This is a great way to “light” exterior sets, by the way: turn on practical lights in the background and then wet the streets with water. The background highlights reflect in the dark pavement, adding interest and depth while preventing streets from becoming black holes that need to be lit. Any time you drive through a major production hub, like Los Angeles, and you find yourself on wet streets but there’s been no rain, keep an eye out for production trucks.
The biggest barrier to this look is a director that is too literal. To them, darkness means lack of information, and directors want the audience to have information. A while back, a camera accessories company hosted a “camera shootout,” but instead of having every camera shoot the same thing, they opted to have a crew that would follow that camera around and “optimize” the image for that camera. Of course this completely invalidated the comparison, but it also had an interesting and completely unintentional psychological side effect: many directors, including some very big ones, watched the resulting footage and named a low end prosumer model as their favorite camera.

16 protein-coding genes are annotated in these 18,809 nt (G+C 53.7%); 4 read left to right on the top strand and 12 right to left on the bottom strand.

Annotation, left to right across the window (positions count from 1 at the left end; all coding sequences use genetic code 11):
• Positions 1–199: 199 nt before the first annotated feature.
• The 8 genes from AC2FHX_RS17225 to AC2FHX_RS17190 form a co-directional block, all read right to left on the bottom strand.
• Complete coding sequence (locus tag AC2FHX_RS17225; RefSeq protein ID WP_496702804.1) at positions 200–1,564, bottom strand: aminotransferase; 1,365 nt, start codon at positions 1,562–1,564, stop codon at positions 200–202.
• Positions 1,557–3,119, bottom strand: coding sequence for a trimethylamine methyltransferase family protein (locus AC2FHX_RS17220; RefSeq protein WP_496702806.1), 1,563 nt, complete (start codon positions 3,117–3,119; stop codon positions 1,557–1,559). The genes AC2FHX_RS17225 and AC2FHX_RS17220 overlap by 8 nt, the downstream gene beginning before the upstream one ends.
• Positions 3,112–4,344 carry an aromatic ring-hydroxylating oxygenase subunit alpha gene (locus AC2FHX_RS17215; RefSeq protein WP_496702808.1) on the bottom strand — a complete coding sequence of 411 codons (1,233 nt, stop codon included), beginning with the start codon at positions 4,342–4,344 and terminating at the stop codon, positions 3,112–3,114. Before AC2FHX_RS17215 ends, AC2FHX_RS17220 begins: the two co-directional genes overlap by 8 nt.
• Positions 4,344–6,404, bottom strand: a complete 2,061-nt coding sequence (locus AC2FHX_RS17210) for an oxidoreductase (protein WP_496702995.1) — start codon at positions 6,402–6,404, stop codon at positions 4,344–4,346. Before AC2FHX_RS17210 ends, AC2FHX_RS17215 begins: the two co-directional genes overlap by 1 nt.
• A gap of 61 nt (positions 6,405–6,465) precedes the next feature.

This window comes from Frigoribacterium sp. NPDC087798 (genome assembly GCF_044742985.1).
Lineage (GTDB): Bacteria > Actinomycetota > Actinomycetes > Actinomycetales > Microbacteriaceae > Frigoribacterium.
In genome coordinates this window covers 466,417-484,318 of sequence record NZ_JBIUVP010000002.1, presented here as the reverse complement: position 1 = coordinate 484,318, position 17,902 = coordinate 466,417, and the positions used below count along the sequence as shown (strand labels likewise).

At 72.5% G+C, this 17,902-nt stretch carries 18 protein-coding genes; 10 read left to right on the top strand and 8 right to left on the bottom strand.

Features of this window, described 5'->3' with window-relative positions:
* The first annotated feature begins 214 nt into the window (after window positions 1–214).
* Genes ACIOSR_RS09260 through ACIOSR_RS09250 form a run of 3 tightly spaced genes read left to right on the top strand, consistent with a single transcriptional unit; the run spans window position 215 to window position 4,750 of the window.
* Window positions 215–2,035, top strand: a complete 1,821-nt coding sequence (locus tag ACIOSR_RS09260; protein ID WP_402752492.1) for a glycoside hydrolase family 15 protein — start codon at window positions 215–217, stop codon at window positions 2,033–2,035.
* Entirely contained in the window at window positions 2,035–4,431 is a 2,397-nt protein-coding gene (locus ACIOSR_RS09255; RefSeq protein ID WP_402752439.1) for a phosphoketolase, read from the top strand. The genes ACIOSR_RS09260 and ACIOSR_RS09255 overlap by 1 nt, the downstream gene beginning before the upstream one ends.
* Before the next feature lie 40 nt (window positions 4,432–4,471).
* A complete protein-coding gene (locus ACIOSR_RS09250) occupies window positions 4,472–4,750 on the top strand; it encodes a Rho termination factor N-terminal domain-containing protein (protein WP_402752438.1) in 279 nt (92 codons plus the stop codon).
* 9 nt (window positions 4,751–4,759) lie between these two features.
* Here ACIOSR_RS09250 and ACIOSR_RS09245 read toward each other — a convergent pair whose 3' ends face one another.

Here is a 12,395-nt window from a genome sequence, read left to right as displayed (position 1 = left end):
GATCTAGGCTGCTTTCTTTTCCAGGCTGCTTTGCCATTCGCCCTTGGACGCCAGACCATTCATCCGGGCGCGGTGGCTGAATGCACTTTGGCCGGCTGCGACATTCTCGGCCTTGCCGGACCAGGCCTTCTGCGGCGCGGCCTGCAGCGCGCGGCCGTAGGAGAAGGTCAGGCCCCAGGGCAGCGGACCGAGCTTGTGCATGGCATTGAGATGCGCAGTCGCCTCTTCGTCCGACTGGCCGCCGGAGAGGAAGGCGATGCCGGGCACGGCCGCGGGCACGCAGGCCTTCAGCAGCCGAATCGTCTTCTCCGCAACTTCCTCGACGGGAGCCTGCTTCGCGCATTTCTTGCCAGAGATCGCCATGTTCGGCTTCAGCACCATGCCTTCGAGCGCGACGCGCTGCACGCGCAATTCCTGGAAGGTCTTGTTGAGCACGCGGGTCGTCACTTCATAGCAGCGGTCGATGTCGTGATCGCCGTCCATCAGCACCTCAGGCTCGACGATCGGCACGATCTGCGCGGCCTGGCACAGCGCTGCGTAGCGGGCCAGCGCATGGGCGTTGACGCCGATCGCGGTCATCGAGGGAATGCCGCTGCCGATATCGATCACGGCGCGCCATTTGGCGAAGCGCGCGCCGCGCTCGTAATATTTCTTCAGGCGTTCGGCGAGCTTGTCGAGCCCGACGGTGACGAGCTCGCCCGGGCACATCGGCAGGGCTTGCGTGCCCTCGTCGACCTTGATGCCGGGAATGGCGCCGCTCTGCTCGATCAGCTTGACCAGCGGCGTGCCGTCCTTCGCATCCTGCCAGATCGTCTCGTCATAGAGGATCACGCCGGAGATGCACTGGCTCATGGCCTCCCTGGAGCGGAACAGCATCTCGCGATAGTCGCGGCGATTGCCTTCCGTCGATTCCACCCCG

The reason for this is that this camera’s crew was very young and had recently graduated from film school. Such people are not generally comfortable taking chances, and this often equates to an aversion to darkness. The other crews were more experienced, and had no problems exposing for rich, inky shadows, but this younger crew added a considerable amount of fill light to the set and created the brightest images in the test. And that’s what the directors responded to: they weren’t as comfortable letting action play in darkness, even if the mood was right. They wanted to see faces.
To this end, I’ve decided to start talking about shadows not as the absence of information, but as shades of black. And black is not darkness or lack of information; it is simply another color, as in painting where one starts with a white canvas and has to add black in order to create mood. Black is an artistic choice, not an absence of dramatic detail.
There is probably no better movie to illustrate this point that the original Blade Runner, so I’ve hunted down some stills to show you what I mean. In each case I looked for images where the background is lighter than the foreground.